‘Come, See, Go, Quickly and Tell’
The ASIAN CHURCH WOMEN'S CONFERENCE was conceived by women of vision and women who dared to dream dreams in the post-World War II years.
The First Assembly of the Asian Church Women’s Conference (ACWC) was held on 17‒30 November 1958 and was limited to Presbyterian church women leaders and their supporters. It was funded by the United Presbyterian Women (USA) through their giving program of ‘Opportunity Gifts’, and the Presbyterian church women of Hong Kong hosted the meetings.
Most of the Asian women who planned this first assembly had never met before they were guests together, in 1958, at a nearly four-month program of speaking engagements, and church and conference experience in the USA. Yes, four months is correct!
For the first ten days, the international guests gathered for orientation at the Gilmor-Sloane House at the Stony Point Retreat Centre in the State of New York, before they were divided into small groups and embarked on speaking engagements and church experience around the USA. They met up again at the Purdue University in Lafayette, Indiana, for the 1958 National Meeting of Presbyterian Women (USA) where approximately 5,000 Presbyterian women, including 50 overseas guests, with 20 from Asia, participated in a week of worship, study and fellowship. Most of the overseas guests gathered again after the National Women’s Meeting for five days at Monmouth College in Illinois. Such a generous program is almost impossible for us to visualise in our current climate of continuous budget cuts and lack of support for women’s programs.
Throughout their amazing experiences in the US, the Asian women’s desire grew for their own conference in Asia, and they began to plan for such an event with the assistance of the Presbyterian Women (USA). The Presbyterian church women of Hong Kong had been planning a training conference and the Asian delegates built upon those plans. Rayann Ma, of Hong Kong, was appointed Chairperson of the Planning Committee for the first Conference of Asian Women. She convened this conference and chaired the meetings held in Hong Kong. Rayann was not only very enthusiastic about the Asian women meeting together, she was also a keen supporter of Shanti Solomon’s vision of the Fellowship of the Least Coin (FLC).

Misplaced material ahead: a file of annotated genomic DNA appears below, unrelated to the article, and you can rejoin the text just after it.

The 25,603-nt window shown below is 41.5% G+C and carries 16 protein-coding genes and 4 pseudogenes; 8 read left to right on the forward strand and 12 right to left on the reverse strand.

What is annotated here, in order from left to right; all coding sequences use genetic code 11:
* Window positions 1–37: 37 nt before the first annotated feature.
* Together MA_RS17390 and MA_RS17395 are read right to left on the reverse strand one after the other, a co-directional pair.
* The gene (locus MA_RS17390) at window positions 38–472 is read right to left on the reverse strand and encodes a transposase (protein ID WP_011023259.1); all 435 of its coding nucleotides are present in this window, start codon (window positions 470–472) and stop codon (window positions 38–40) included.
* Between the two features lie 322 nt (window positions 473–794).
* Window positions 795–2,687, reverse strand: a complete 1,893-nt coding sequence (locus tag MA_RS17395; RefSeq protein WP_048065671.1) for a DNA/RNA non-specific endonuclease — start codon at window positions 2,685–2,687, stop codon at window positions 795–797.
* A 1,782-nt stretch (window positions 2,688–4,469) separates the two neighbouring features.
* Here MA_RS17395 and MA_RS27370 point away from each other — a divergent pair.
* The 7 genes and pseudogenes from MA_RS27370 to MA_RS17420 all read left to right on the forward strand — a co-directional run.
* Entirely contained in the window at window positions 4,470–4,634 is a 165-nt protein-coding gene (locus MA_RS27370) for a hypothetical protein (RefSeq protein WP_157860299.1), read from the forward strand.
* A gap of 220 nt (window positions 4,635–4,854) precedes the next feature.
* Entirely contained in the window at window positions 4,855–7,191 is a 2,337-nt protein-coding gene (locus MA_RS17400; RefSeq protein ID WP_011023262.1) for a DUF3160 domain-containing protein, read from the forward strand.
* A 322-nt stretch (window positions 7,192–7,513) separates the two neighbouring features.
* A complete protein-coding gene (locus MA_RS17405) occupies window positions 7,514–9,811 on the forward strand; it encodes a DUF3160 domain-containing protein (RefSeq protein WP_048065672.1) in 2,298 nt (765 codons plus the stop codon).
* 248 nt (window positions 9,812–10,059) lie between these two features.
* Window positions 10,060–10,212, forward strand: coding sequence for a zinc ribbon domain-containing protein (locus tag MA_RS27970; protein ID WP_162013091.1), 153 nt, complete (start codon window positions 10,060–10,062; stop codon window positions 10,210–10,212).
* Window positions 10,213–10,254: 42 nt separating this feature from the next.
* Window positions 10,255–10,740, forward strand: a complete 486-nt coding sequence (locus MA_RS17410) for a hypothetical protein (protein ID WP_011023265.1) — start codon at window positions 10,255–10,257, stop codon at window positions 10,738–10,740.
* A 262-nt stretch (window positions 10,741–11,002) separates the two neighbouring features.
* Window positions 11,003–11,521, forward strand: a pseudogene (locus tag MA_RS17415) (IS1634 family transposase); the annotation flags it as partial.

The Fellowship of the Least Coin was introduced at this first conference of Asian church women, and the participants adopted it as their special project and promised to promote it to their own women when they returned home. The administration of the FLC funds was being handled by the East Asia Christian Council (EACC); they had the capacity and staff to carry out this work.
The Asian church women who attended the 1958 Hong Kong conference represented nine countries: Hong Kong, India, Indonesia, Japan, Korea, East Pakistan (renamed Bangladesh in 1971) & West Pakistan (renamed Pakistan on 1 July 1970), the Philippines, Thailand and Taiwan. [East Pakistan and West Pakistan were counted as one country.]
It was also agreed at that first conference that for the next and any further assemblies, they would invite Christian women from other Protestant denominations across the Asian region. The invitation for the second assembly was even extended to Australia and New Zealand, as they were members of the East Asia Christian Council.
Don’t you wish you could have been there to witness the birth of this first conference of Asian church women that inspired others to continue these assemblies every four years for another 60 years? And hopefully for many more years yet to come.
Can you identify any of the Asian women in the photo at the top of this post? My list of names is incomplete, and I would love to be able to match these pioneering women with their names. If you can help with this request, please email me at firstname.lastname@example.org
And if you have or know the location of any early reports or original documents regarding this first Asian Church Women’s Conference, I would be delighted to hear from you.
Presbyterian Women (USA) website https://www.presbyterianwomen.org/